Скачать 88.18 Kb.
BUGS TO BE USED
Lactobaccilus bulgaricus, Yogurt culture (various Lactobacillus species are found in yogurt, and often Streptococcus thermophilus)
1)Streak yogurt (for isolation) onto one half of tomato juice agar plate
2)Streak (for isolation) Lactobacillus bulgaricus out onto other half.
3)Look up principles of tomato juice agar – record in notes
4)Gram stain the Yogurt - juice vs solids- and Lactobacillus
5)Look up properties of Lactobacillus – record in notes
6)View NaCl plates from last week.
1)Why is yogurt solid?
2)Why is it sour?
3)Why eat Yogurt while undergoing antibiotic therapy?
4)Why do organisms that have electron transport chains out-compete those that don’t?
5)What is meant by the phrase ‘principle of a test medium’?
FOR LABORATORY HELPERS
1)50 Tomato Juice agar plates
2)Yogurt containing live cultures from Safeway
3)Isolation Streak of Lactobacillus species onto tomato juice agar
4)750mls of NA ready to autoclave
BIOCHEMICAL TESTS AND SELECTIVE/DIFFERENTIAL MEDIA
All microbes produce proteins called enzymes. Enzymes are biological catalysts, which means that they increase the rate of chemical reactions without being used up in the reaction. Most organisms have evolved gene sets that when expressed lead to unique combinations of biochemical pathways that allow an organism to extract energy, carbon, and other nutrients from its environment. A biochemical pathway is a series of biochemical reactions that leads to synthesis of a specific product. Often, we can devise a test that allows us to detect that specific product. These tests are termed biochemical tests. These tests are frequently formulated in a growth medium containing the chemicals so that the as the organism grows and produces the product of interest, it is released into the growth medium. You will be using a number of biochemical tests during this lab exercise. The principle of a biochemical test (or a test agar) is the simply the characteristic chemical reaction that allows you to either select or differentiate between various species of bacteria or other microbe (see below example of catalase produced by some bacteria).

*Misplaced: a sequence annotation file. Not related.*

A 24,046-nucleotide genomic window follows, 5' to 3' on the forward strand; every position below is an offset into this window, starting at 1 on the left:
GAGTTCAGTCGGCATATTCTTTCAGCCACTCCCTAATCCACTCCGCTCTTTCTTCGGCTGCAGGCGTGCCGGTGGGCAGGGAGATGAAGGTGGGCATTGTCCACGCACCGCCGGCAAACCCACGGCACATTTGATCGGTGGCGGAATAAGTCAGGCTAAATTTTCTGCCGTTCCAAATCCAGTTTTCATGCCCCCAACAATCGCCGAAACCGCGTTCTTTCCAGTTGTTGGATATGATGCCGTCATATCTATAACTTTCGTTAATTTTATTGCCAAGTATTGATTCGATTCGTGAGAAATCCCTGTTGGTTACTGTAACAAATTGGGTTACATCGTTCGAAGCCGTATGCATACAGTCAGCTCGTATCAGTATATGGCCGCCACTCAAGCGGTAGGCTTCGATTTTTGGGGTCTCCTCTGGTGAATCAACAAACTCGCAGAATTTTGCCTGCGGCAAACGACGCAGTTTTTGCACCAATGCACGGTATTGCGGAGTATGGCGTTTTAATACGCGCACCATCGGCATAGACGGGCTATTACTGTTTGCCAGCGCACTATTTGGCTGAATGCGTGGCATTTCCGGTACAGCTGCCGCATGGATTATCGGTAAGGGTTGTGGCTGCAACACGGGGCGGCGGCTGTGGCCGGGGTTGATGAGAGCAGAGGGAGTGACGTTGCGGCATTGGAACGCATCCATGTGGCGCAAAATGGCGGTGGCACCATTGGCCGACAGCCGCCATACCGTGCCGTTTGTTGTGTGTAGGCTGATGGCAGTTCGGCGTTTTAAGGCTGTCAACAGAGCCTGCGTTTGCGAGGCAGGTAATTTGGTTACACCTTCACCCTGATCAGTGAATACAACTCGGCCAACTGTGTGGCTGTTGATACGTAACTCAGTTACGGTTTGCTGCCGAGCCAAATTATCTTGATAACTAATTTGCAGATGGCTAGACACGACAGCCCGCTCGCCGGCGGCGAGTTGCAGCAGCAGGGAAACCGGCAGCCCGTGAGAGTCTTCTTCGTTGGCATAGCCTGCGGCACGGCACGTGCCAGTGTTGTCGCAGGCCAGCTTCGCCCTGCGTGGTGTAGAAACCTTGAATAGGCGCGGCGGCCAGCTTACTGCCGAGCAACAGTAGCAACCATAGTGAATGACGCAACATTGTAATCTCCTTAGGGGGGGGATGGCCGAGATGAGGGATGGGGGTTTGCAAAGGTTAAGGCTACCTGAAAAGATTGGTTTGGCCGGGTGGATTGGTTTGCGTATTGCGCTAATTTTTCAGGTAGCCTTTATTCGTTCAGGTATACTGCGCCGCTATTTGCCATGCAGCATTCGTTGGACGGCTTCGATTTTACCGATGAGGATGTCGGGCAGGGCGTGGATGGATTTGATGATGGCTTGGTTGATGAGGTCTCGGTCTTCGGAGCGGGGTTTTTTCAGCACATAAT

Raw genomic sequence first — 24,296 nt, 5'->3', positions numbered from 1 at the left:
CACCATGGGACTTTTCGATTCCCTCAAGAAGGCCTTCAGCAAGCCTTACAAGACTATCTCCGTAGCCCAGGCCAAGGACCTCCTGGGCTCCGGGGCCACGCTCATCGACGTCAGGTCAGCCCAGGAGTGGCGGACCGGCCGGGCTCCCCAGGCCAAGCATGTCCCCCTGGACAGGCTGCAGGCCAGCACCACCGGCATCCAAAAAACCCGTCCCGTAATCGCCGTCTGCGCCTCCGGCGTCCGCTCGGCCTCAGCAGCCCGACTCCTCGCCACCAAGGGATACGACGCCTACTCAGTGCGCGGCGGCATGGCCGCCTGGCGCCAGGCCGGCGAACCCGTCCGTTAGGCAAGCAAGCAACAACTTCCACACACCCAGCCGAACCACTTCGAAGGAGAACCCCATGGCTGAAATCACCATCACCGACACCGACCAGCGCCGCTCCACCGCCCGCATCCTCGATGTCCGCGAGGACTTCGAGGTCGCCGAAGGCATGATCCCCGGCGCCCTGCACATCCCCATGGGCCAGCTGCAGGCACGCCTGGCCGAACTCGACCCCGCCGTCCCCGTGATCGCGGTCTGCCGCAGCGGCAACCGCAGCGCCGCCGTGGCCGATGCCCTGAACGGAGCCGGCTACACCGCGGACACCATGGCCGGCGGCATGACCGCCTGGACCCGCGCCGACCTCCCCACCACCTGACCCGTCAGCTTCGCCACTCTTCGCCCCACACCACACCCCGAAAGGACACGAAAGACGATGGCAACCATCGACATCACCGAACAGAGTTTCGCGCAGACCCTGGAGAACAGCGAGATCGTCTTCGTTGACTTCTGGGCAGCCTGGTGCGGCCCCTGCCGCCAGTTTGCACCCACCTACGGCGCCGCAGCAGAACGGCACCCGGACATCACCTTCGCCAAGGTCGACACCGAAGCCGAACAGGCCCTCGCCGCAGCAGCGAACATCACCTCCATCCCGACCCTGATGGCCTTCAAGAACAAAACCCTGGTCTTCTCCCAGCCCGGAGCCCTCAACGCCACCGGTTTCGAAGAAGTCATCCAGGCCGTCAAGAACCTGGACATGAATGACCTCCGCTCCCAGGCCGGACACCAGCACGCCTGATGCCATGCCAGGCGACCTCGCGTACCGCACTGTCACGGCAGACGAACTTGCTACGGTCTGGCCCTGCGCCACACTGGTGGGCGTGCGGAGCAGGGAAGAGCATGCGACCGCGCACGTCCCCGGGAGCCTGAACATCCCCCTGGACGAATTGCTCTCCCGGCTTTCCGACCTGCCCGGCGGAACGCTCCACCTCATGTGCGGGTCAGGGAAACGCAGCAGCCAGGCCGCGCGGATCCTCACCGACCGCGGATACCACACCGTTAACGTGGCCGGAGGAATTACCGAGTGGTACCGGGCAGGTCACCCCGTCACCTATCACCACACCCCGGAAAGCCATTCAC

Hydrogen peroxide is a reactive (and toxic) oxygen metabolite formed in many cells during normal metabolism. Catalase is an enzyme which breaks down potentially harmful hydrogen peroxide (H2O2) into water and oxygen. It is produced by some bacteria, and by many eukaryotic cells where it occurs in peroxisomes for in order to degrade H2O2 which forms as a by-product of oxidizing amino- and fatty acids.
CATALASE TEST PROTOCOL:
1)Place a drop of fresh hydrogen peroxide on a microscope slide
2) Using a sterile toothpick, introduce a small amount of bacteria to the hydrogen peroxide and stir.
3)Watch for bubbles of oxygen (H2O2 in the presence of catalase yields oxygen gas plus H2O), which indicates that the bacterium is producing catalase.
4)Rinse into disposal beaker with 70% ethanol
Selective and Differential Media
Read chapter 6 (Nester et al) on microbial growth. Instructor will provide definitions of Selective vs Differential media. Selective and differential media allow us to distinguish between bacterial species based upon differences in their biochemistry. For example, hemolysis on blood agar plates is caused by enzymes called hemolysins that are released by some species of bacteria.-hemolysis is complete lysis of red blood cell (RBC) allowing all light to pass where before red was reflected. Alpha hemolysis is partial breakdown of RBC, yielding a greenish zone. Staphylococcus aureus produces the alpha toxin which leads to B hemolysis, and Streptococcus pyogenes, the cause of Strep Throat, produces a similar toxin..
Mannitol Salt Agar - is an agar that can differentiate between bacterial genera on the basis of the biochemical pathways. Look up the principles of this test in the Difco manual.
MacConkeys Agar - used to characterize enteric bacteria. Look up the principles in Difco.
Bile esculin agar - Used identify Enterococcus faecalis. Look up principles in the Difco manual.
|Day 1: Syllabus, Safety, and Movie introduction to the microbiological laboratory||The microbiological safety and quality of food / M. Barbara Lund, Tony C. Baird-Parker, Grahame W. Gould|
|Uws laboratory Safety Guidelines||Study on Strip Pillar Safety Based on Laboratory Coal Tests|
|Syllabus bsc 105-introduction to biology||Syllabus for cs 100 – Introduction to Computers and Information Systems|
|Syllabus for meng 3354. 001 – introduction to fluid mechanics||We will meet at 3: 30 in Room 2200b symons, unless Nancy is meeting her class that day. Day when Nancy meets, we ILL meet at 3: 00. Such days are marked with an asterisk. Those responsible for presenting each topic to the group are indicated|
|The author who inspired the movie||As taken from the Internet Movie Database|